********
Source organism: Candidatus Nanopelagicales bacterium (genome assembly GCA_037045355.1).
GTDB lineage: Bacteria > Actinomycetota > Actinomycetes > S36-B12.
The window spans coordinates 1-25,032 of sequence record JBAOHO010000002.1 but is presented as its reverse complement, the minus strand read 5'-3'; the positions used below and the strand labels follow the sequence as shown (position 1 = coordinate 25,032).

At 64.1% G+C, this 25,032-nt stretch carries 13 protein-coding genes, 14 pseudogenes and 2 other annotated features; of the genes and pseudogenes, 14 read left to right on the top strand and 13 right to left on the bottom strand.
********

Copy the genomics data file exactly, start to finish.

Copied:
Source organism: Candidatus Nanopelagicales bacterium (genome assembly GCA_037045355.1).
GTDB lineage: Bacteria > Actinomycetota > Actinomycetes > S36-B12.
The window spans coordinates 1-25,032 of sequence record JBAOHO010000002.1 but is presented as its reverse complement, the minus strand read 5'-3'; the positions used below and the strand labels follow the sequence as shown (position 1 = coordinate 25,032).

At 64.1% G+C, this 25,032-nt stretch carries 13 protein-coding genes, 14 pseudogenes and 2 other annotated features; of the genes and pseudogenes, 14 read left to right on the top strand and 13 right to left on the bottom strand.